Tax changes to spark revival of property prices
PROPERTY prices look set to stabilise and even increase in some sectors of the market following the Budget changes and the expected spur of a further 0.5pc cut in mortgage rates today.
This turnaround will come as a surprise, following the recent ESRI forecast that prices would have further to fall next year.
But some experts are not surprised and point to segments of the market, notably key city and farming sectors, where prices are stabilising and may increase in 2012.
The ESRI recently forecast that prices could fall 55pc from peak and it is clear that some sectors have further to fall.
However, small pockets of the market are beginning to show slight signs of stability if not recovery. These include upmarket Dublin 4.
For instance, in the Ailesbury and Shrewsbury Road areas, cash-rich investors recently called the bottom of the market by shelling out more than €36m for seven houses.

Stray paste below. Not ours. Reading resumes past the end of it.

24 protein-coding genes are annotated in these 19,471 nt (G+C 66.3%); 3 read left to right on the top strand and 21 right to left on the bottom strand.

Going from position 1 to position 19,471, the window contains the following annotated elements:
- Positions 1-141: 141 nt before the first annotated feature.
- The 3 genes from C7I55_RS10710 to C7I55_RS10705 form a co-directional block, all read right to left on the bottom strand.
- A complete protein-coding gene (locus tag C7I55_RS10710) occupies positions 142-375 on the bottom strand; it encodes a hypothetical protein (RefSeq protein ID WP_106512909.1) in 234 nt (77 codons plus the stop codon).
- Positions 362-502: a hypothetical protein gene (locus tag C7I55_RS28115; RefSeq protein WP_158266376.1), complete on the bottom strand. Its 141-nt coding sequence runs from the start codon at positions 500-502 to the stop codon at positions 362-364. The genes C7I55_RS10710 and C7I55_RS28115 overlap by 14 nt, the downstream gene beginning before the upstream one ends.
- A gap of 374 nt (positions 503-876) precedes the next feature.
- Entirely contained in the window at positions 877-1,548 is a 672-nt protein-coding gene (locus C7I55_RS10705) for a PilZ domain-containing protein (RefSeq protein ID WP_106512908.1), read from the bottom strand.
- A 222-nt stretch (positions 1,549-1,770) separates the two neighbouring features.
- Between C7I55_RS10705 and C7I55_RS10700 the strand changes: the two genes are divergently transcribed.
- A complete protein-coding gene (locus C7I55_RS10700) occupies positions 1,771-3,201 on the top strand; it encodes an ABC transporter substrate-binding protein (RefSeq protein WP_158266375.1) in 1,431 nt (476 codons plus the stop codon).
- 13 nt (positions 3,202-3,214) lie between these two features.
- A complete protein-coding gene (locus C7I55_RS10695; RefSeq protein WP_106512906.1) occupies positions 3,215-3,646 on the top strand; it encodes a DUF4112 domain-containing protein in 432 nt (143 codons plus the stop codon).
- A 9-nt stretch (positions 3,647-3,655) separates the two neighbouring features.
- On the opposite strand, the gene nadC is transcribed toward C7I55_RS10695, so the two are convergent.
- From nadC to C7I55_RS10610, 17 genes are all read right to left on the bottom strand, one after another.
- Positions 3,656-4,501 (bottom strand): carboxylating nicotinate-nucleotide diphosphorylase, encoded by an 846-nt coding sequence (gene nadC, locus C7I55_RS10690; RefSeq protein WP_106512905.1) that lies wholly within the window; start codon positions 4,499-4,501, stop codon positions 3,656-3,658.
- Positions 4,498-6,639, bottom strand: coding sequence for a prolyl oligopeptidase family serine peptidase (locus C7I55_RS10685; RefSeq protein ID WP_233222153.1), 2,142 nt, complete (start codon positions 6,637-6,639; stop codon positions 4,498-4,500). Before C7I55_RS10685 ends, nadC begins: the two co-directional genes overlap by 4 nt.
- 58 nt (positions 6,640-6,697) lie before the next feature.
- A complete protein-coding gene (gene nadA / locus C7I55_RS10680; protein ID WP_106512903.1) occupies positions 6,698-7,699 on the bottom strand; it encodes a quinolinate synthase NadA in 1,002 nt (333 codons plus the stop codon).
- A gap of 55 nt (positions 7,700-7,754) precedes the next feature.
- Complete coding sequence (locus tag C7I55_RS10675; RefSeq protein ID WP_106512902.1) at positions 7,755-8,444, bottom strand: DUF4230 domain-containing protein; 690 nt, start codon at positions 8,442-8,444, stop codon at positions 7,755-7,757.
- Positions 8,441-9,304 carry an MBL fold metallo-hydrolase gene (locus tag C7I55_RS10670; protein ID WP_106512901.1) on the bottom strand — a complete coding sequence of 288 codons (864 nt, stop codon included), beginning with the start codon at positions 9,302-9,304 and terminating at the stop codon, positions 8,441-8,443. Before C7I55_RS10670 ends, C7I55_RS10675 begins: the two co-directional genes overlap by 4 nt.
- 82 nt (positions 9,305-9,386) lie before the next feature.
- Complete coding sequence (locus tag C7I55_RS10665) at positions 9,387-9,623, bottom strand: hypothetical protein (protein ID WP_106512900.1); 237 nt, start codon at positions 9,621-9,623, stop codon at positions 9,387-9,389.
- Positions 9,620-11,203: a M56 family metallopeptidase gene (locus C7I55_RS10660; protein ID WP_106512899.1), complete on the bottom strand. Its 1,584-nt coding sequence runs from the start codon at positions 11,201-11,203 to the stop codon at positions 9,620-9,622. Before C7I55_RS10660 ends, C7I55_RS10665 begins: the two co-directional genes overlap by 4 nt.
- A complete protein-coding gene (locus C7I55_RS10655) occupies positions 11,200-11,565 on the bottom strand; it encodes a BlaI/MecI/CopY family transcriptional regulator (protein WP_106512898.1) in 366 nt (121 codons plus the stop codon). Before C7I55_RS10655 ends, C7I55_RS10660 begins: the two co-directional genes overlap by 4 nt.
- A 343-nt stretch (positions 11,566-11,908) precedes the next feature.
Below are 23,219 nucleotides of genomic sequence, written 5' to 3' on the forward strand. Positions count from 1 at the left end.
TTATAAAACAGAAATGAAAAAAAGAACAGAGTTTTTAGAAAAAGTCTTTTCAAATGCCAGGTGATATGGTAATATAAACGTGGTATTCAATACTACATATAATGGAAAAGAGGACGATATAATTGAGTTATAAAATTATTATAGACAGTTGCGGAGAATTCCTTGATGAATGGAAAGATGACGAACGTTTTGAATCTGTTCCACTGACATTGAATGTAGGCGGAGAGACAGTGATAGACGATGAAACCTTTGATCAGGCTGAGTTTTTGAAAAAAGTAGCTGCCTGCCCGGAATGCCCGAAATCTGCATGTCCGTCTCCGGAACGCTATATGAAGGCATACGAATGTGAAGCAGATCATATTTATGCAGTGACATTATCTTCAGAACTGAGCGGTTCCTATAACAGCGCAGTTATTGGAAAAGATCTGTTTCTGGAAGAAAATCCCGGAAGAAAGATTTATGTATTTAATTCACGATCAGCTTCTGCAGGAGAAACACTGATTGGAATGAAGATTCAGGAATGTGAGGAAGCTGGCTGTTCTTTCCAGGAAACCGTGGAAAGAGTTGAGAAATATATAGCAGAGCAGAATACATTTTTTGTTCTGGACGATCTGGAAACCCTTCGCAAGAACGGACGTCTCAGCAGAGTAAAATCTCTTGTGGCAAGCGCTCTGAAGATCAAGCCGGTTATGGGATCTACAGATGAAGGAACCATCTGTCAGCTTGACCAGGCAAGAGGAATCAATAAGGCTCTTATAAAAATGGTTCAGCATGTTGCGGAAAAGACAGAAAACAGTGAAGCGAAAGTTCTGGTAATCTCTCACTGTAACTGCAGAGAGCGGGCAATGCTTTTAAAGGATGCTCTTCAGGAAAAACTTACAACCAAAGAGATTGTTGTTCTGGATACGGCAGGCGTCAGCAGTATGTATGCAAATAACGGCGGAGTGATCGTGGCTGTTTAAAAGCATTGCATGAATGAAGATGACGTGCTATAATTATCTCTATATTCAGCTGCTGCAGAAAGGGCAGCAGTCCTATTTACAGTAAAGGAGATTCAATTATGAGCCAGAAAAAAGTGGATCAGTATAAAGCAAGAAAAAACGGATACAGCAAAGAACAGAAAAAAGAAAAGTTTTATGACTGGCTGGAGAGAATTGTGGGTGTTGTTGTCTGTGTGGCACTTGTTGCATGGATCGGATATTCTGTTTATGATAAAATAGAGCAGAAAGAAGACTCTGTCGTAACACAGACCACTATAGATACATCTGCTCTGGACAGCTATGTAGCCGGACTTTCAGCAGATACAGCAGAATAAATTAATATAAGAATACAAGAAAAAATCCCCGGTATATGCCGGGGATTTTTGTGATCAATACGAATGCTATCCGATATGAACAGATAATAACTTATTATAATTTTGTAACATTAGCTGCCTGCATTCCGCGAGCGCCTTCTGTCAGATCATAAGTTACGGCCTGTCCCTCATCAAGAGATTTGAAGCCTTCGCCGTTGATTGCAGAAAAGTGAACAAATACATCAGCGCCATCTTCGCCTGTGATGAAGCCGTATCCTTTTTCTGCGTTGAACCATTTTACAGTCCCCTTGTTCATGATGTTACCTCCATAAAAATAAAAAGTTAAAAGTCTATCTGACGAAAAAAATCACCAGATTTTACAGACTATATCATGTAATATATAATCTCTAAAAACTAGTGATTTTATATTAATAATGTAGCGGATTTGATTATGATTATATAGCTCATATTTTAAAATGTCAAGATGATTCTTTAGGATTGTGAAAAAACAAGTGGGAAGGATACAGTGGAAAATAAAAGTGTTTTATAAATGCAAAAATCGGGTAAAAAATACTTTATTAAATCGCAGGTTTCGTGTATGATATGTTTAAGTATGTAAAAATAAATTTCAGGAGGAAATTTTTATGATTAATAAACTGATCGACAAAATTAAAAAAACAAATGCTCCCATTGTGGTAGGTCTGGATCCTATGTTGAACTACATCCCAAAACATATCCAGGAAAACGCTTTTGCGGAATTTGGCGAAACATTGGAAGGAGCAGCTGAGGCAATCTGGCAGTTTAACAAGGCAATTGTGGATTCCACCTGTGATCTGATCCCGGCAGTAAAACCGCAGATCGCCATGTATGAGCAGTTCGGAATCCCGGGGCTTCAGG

One of these buyers was the astute investor, JP McManus, who snapped up developer Bernard McNamara's mansion for around €9.5m.
That was the top price on the road after another less lavish house sold at an Allsop Space auction in July for over €2.3m
Similar signs of stability and recovery have been seen for some city-centre apartments after the Central Statistics Office recorded that Dublin apartment prices have fallen about 60pc from peak.
The recent Allsop Space auction showed that over the six months between its April and November auction, prices for Castleforbes apartments in the north docklands have shown signs of firming up.
At the peak in 2005 one-bed apartments in the development started at €290,000 but by the time of the first auction in April this year they had fallen to between €116,000 and €129,000 -- a drop of more than 55pc.
Simon Ensor of Sherry FitzGerald expects that foreign investors will be enticed to buy whole blocks of Irish city apartments following the Budget's tax exemption of sales profits from those investors who buy before the end of next year and hold on to them for seven years.
The farm land market has also seen increased buying activity and Edward Townshend of Colliers reckons prices for good land have risen by 10pc this year to around €11,000 an acre.